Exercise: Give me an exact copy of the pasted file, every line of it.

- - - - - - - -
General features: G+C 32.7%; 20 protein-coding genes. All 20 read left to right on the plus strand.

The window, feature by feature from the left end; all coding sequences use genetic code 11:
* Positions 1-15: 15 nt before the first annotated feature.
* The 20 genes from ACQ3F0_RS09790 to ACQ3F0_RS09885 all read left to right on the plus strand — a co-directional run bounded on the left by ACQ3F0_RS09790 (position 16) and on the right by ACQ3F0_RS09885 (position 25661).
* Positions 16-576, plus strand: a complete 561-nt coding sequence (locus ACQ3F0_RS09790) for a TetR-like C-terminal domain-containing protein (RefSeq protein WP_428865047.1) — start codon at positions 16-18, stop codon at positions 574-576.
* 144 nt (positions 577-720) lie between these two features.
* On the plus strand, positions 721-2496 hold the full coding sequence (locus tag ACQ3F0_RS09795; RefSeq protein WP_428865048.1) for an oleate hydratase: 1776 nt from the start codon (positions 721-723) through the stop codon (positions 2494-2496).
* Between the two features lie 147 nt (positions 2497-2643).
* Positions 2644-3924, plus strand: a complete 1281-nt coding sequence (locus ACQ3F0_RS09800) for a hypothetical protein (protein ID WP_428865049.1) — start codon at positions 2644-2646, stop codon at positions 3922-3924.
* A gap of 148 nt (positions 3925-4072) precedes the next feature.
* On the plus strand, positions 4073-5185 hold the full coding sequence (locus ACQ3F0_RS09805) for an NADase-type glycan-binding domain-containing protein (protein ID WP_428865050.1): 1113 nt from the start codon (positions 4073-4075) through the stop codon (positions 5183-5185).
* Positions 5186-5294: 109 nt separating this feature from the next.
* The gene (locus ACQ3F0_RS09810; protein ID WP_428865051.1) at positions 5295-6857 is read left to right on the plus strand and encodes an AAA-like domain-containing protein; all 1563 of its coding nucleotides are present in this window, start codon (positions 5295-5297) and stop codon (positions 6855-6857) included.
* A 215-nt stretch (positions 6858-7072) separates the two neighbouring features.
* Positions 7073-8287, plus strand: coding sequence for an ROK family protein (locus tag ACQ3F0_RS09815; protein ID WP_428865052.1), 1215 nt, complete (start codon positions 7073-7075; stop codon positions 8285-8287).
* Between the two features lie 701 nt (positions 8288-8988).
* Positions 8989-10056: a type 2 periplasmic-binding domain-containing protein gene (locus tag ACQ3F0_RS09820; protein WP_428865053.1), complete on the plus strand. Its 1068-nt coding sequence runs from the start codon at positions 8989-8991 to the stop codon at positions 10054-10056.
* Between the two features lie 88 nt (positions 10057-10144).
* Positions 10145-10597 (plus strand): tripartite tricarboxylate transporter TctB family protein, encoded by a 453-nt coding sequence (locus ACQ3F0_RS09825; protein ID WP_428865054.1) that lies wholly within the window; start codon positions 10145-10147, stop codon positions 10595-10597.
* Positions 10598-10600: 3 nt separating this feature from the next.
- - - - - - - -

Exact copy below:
General features: G+C 32.7%; 20 protein-coding genes. All 20 read left to right on the plus strand.

The window, feature by feature from the left end; all coding sequences use genetic code 11:
* Positions 1-15: 15 nt before the first annotated feature.
* The 20 genes from ACQ3F0_RS09790 to ACQ3F0_RS09885 all read left to right on the plus strand — a co-directional run bounded on the left by ACQ3F0_RS09790 (position 16) and on the right by ACQ3F0_RS09885 (position 25661).
* Positions 16-576, plus strand: a complete 561-nt coding sequence (locus ACQ3F0_RS09790) for a TetR-like C-terminal domain-containing protein (RefSeq protein WP_428865047.1) — start codon at positions 16-18, stop codon at positions 574-576.
* 144 nt (positions 577-720) lie between these two features.
* On the plus strand, positions 721-2496 hold the full coding sequence (locus tag ACQ3F0_RS09795; RefSeq protein WP_428865048.1) for an oleate hydratase: 1776 nt from the start codon (positions 721-723) through the stop codon (positions 2494-2496).
* Between the two features lie 147 nt (positions 2497-2643).
* Positions 2644-3924, plus strand: a complete 1281-nt coding sequence (locus ACQ3F0_RS09800) for a hypothetical protein (protein ID WP_428865049.1) — start codon at positions 2644-2646, stop codon at positions 3922-3924.
* A gap of 148 nt (positions 3925-4072) precedes the next feature.
* On the plus strand, positions 4073-5185 hold the full coding sequence (locus ACQ3F0_RS09805) for an NADase-type glycan-binding domain-containing protein (protein ID WP_428865050.1): 1113 nt from the start codon (positions 4073-4075) through the stop codon (positions 5183-5185).
* Positions 5186-5294: 109 nt separating this feature from the next.
* The gene (locus ACQ3F0_RS09810; protein ID WP_428865051.1) at positions 5295-6857 is read left to right on the plus strand and encodes an AAA-like domain-containing protein; all 1563 of its coding nucleotides are present in this window, start codon (positions 5295-5297) and stop codon (positions 6855-6857) included.
* A 215-nt stretch (positions 6858-7072) separates the two neighbouring features.
* Positions 7073-8287, plus strand: coding sequence for an ROK family protein (locus tag ACQ3F0_RS09815; protein ID WP_428865052.1), 1215 nt, complete (start codon positions 7073-7075; stop codon positions 8285-8287).
* Between the two features lie 701 nt (positions 8288-8988).
* Positions 8989-10056: a type 2 periplasmic-binding domain-containing protein gene (locus tag ACQ3F0_RS09820; protein WP_428865053.1), complete on the plus strand. Its 1068-nt coding sequence runs from the start codon at positions 8989-8991 to the stop codon at positions 10054-10056.
* Between the two features lie 88 nt (positions 10057-10144).
* Positions 10145-10597 (plus strand): tripartite tricarboxylate transporter TctB family protein, encoded by a 453-nt coding sequence (locus ACQ3F0_RS09825; protein ID WP_428865054.1) that lies wholly within the window; start codon positions 10145-10147, stop codon positions 10595-10597.
* Positions 10598-10600: 3 nt separating this feature from the next.